Alstom and Areva compete with their offshore wind

Auto Date Monday, March 26th, 2012

 

Home stretch for the tender in giant offshore wind, an investment of 10 billion euros. While the verdict is promised before the presidential election, companies occupy the land. On Monday, Mestrallet, Oursel Luc and Xavier Huillard, respectively boss of GDF Suez, Areva and Vinci, traveling around the Upper Normandy (Fécamp, Dieppe, Le Havre) to present their business plan. Last Monday, the Industry Minister, Eric Besson, has unveiled the prototype of the new offshore wind Alstom, the site of book in Loire-Atlantique.

The tender is dominated by the clash between Alstom and Areva, among wind turbine manufacturers. They are actually competing in four of the five fields. Each claims its strengths: innovation for Alstom against the experience for Areva.

"This wind turbine is technologically innovative and ambitious for France," said Patrick Kron, Alstom's chief executive. The blades of 73.5 meters is the longest in the world. The group opted for a permanent magnet alternator, no gearbox, which should reduce operating costs. In the end, his power of 6 megawatts (MW) against 5 MW Areva makes it the most wind power marine world.

For his part, Luc Oursel, the boss of Areva, said his group has eight years ahead, with more installed wind turbines in the North Sea credit reports free. By 2015, the group expects 120 of its machines to produce electricity. "All of our wind turbines, before being implemented, are tested at full power on a test bench unique," says Luc Oursel. Like the integrated model of the nuclear group, its wind business is careful to keep control of several strategic industries such as manufacturing of the blades. "Our watchword is reliability," says Luc Oursel.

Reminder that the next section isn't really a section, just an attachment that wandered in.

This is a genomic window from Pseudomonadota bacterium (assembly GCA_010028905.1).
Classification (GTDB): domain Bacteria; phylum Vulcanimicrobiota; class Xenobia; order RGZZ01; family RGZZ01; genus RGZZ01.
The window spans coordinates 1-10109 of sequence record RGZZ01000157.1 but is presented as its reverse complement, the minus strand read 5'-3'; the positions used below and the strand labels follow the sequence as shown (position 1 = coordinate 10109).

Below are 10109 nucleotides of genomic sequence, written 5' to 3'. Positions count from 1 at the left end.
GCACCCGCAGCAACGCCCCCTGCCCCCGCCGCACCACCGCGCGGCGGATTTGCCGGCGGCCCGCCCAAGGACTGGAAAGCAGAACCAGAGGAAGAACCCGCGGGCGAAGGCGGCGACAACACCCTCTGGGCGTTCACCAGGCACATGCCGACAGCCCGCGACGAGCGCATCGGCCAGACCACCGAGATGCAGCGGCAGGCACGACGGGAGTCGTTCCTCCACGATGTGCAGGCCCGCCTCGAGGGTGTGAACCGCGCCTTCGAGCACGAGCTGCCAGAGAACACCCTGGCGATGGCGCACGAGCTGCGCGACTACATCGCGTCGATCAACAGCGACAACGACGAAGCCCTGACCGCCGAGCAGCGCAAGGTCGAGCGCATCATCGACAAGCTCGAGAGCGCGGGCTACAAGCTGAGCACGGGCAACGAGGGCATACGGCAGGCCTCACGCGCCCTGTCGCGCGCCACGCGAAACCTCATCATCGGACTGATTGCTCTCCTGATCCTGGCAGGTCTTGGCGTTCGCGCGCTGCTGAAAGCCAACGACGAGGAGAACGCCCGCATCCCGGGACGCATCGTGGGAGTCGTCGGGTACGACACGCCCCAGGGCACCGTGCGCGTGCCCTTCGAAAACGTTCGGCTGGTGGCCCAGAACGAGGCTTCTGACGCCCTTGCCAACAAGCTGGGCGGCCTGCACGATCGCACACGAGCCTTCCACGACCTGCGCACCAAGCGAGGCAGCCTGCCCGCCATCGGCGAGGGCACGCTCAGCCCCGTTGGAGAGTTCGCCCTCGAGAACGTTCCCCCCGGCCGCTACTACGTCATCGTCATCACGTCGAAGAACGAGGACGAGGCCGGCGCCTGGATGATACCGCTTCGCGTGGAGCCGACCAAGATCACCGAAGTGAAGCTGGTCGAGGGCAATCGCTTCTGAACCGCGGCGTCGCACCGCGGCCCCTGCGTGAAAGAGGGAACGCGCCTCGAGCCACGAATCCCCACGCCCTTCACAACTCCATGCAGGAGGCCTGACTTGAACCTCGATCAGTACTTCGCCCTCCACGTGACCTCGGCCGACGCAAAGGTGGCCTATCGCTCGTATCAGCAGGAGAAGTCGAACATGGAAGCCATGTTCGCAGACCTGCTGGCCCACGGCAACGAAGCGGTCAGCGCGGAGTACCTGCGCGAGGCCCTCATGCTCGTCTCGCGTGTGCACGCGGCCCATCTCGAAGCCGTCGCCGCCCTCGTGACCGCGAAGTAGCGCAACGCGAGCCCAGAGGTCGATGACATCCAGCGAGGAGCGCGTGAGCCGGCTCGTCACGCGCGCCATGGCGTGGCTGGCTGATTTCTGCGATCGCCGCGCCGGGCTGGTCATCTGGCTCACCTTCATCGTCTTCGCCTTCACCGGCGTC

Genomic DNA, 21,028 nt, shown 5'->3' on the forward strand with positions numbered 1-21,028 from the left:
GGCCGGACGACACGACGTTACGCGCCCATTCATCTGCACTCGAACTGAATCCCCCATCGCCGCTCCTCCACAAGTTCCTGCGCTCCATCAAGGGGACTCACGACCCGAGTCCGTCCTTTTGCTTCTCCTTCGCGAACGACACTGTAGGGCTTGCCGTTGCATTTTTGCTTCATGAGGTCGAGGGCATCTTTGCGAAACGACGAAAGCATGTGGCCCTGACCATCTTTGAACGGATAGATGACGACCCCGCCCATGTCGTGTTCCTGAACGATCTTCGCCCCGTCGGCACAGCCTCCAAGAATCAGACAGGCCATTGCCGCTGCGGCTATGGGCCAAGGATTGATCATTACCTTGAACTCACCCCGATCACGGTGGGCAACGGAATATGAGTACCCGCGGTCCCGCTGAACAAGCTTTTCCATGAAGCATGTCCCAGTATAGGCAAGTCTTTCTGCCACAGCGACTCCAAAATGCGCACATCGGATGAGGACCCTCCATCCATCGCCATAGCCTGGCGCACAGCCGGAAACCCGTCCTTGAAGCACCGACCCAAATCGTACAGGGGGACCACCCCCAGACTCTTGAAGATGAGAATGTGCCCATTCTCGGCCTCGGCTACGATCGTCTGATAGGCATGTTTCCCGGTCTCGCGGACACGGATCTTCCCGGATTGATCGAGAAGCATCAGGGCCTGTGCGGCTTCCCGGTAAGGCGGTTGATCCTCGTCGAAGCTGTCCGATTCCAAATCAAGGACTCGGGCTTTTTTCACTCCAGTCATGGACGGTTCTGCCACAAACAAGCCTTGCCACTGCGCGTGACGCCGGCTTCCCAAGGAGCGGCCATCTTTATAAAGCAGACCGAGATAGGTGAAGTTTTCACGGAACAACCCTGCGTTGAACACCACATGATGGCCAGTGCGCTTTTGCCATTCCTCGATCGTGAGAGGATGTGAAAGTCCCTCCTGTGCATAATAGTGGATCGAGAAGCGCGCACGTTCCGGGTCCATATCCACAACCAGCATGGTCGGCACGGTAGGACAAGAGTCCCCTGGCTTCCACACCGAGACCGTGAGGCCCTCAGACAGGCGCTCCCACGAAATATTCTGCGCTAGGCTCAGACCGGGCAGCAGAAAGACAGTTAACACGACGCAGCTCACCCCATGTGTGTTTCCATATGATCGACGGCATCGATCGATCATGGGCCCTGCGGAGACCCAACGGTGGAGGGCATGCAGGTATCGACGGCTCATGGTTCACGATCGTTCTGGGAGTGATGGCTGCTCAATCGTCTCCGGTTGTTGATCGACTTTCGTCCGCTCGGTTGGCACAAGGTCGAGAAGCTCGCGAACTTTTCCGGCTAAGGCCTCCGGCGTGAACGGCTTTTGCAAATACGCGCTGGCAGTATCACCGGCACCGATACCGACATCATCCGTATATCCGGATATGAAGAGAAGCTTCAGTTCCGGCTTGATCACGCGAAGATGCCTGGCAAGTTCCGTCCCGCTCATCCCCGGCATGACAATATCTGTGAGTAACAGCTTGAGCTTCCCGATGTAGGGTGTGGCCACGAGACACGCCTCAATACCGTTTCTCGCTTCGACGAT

Regional investments

The blades of the first prototype of Alstom, down, do begin to spin that in a month. A second prototype crashed at sea, will be operational before the end of the year. The inauguration of the wind Alstom was made before many elected Pays de la Loire and Brittany. The group, which is involved in the consortium led by EDF Energies new, has indeed committed to make several investments in the region, allowing it to benefit from their active support in competition with Areva.

Alstom also claims the construction and installation of 2,300 onshore turbines. However, his lack of experience in offshore wind may explain the appearance in recent weeks by rumors of a possible acquisition of German RE Power or Danish Vestas wind turbine specialists, Patrick Kron has qualified to of this "speculation".

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